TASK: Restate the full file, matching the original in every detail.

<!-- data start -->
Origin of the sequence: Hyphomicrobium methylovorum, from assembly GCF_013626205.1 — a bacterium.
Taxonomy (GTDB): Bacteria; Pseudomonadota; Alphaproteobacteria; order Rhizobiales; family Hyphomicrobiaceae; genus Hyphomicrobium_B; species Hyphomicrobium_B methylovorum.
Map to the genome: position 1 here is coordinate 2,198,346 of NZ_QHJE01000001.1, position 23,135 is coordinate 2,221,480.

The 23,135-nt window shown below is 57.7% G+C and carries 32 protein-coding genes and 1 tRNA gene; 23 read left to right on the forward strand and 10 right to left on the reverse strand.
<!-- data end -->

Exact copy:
Origin of the sequence: Hyphomicrobium methylovorum, from assembly GCF_013626205.1 — a bacterium.
Taxonomy (GTDB): Bacteria; Pseudomonadota; Alphaproteobacteria; order Rhizobiales; family Hyphomicrobiaceae; genus Hyphomicrobium_B; species Hyphomicrobium_B methylovorum.
Map to the genome: position 1 here is coordinate 2,198,346 of NZ_QHJE01000001.1, position 23,135 is coordinate 2,221,480.

The 23,135-nt window shown below is 57.7% G+C and carries 32 protein-coding genes and 1 tRNA gene; 23 read left to right on the forward strand and 10 right to left on the reverse strand.